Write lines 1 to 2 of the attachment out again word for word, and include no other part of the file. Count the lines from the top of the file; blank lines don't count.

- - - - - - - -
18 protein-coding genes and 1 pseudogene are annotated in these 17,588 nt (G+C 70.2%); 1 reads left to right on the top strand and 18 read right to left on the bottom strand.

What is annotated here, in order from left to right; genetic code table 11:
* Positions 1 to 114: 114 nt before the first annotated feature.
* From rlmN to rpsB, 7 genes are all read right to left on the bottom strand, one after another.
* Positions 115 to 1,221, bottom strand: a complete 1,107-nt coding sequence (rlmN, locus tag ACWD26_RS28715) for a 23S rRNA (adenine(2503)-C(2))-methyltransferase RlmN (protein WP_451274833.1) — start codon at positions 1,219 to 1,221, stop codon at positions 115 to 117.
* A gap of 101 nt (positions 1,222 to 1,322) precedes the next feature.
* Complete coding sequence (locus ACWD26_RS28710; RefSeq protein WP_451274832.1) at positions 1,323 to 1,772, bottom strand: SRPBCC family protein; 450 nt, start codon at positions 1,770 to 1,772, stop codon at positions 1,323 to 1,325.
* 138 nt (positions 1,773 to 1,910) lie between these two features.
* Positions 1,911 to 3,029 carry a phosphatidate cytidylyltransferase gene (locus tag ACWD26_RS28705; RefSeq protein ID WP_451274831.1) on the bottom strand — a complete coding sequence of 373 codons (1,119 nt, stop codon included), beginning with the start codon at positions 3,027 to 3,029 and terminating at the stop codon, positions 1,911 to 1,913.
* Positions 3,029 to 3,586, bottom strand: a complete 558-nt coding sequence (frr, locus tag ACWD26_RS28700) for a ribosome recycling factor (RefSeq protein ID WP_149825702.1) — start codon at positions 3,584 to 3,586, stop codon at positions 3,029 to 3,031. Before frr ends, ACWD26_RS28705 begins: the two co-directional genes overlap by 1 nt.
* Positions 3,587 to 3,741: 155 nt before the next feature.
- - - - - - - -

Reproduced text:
18 protein-coding genes and 1 pseudogene are annotated in these 17,588 nt (G+C 70.2%); 1 reads left to right on the top strand and 18 read right to left on the bottom strand.

What is annotated here, in order from left to right; genetic code table 11: